Yorkshire Chess History
Isaac McIntyre Brown
(photo from The Chess Bouquet)
Isaac McIntyre Brown was born on 13th August 1858, son of George Brown (born 1829/30, in Leeds), a labourer at a Leeds ironworks, and Ellen Brown (born 1829/30, in Leeds). He wasn’t baptised until he was ten years old, on 23rd December 1868.
He had at least four siblings, all born in Leeds:
Harriet Ann Brown, born January 1861,
John A. Brown, born 1863/64,
Harry Brown, born 1868/69,
Emma Brown, born November 1870.
The 1861 census records the family was living at 94 Pollard Street, Leeds.
On 23rd December 1868 he was baptised at St Thomas, Leyland, Leeds, by Rev. F. R. Blatch. At that time the family lived at 15 Brewery Wharf, and the father was still described as a labourer.
The 1871 census records Isaac, Harriet and John as scholars.
The 1881 census records the family lived at 4 Rock Place, Leeds. The father was still a labourer, in an iron-works. Isaac, now aged 22, was working as book-keeper at a dye-works, while sister Harriet Ann Brown was a tailoress, brother John A. Brown was a printer and compositor, and brother Harry was a scholar. Young Emma seems to have died between 1871 and 1881. Living with the Browns was widow 60-year-old Sarah Walmough, who was a relative of unspecified nature, perhaps a sister of one of Isaac’s parents.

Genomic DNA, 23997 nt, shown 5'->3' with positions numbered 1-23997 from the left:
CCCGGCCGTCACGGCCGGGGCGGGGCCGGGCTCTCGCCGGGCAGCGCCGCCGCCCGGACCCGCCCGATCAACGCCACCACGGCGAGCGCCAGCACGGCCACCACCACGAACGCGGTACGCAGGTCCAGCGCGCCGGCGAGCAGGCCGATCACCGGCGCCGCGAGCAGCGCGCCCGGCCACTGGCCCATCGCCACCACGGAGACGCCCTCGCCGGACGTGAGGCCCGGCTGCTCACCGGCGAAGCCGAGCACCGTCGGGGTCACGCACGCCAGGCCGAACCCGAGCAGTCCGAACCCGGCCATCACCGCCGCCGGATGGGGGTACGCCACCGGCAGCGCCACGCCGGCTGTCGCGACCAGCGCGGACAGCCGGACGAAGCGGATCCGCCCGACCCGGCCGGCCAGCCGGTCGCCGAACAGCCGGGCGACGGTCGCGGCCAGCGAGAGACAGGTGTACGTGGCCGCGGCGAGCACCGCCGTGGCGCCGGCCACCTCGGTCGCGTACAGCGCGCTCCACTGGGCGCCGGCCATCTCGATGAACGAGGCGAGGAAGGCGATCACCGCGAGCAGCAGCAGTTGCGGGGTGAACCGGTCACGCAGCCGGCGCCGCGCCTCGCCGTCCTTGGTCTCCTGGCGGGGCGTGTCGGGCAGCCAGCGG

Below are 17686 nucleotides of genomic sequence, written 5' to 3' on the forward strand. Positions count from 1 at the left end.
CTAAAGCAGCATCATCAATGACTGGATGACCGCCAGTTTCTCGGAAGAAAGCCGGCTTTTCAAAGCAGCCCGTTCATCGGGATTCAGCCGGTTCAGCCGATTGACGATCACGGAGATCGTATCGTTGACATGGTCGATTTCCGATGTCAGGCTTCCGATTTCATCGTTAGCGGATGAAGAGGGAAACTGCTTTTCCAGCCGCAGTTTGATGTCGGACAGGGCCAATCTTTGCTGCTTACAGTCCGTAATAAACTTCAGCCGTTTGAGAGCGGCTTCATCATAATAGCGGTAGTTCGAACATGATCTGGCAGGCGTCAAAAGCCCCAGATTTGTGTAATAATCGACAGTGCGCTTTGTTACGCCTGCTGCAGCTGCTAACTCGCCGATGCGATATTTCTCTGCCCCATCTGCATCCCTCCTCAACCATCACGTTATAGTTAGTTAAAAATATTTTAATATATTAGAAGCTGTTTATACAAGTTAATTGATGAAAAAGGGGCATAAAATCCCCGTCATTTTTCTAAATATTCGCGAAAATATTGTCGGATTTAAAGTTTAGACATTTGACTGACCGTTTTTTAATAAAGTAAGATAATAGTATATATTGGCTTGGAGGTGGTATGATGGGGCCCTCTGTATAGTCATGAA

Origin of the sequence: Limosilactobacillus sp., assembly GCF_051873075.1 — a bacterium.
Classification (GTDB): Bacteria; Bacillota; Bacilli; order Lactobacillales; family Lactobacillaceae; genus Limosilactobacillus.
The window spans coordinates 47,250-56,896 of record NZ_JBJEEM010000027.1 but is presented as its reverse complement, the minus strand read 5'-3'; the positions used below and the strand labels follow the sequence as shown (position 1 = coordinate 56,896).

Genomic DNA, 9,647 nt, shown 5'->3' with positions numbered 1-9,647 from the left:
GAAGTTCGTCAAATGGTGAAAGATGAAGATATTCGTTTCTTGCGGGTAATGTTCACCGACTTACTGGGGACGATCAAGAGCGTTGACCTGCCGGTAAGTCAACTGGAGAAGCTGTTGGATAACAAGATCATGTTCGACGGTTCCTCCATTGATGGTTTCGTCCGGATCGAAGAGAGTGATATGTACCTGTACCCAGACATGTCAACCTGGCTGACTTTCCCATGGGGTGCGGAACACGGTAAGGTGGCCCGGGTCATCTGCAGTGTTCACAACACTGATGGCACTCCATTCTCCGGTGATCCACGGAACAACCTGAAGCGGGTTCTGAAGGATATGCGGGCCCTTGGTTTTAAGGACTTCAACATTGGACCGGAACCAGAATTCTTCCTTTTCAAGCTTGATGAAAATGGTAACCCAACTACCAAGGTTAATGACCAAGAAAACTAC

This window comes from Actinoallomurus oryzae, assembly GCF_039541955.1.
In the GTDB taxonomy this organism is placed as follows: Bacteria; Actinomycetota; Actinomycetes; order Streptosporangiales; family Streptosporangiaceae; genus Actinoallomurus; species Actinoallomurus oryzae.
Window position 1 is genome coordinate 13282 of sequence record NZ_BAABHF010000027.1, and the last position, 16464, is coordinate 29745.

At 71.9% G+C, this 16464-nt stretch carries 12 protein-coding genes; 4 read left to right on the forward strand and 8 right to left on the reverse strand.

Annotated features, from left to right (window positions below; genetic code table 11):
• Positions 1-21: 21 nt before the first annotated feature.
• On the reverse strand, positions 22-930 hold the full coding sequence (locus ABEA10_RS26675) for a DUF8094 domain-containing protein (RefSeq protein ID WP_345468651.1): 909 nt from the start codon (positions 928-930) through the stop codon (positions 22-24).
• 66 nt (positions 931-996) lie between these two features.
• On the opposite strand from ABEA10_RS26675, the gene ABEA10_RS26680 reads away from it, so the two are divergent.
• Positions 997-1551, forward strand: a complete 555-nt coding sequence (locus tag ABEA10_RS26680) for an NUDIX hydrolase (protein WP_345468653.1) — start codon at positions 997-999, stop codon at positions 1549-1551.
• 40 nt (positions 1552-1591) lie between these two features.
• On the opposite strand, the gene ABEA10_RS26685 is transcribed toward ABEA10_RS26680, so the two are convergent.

Around 1884/85, Isaac’s sister Harriet Ann Brown married John Fisher (born 1861/62 at Morley). The couple soon had a son, George W. Fisher, born 1885/86 in Leeds, and a daughter Annie Fisher, born 1887/88 in Leeds.
On 13th January 1886, at St Matthews Leeds, 26-year-old Isaac married 24-year-old Ellen Brindley, daughter of John Brindley, file cutter, of 20 Waverley Terrace, Leeds. Isaac was then resident at 68 Crawford Street, Leeds. One of the two witnesses signing the register was former school-friend and fellow chess-player James Rayner.
Kelly's Directory of Leeds, 1888, lists Isaac as a clerk living at 19 Bagby Street, Leeds. Isaac, still described as a book-keeper, and wife Ellen, were listed at the same address in the 1891 census. White's Directory of Leeds & the Clothing District, 1894 lists him as a clerk, at the same address.
White's Directory of Leeds & the Clothing District, 1894, listed Isaac McIntyre Brown, clerk, residing in 19 Bagby Street, Leeds.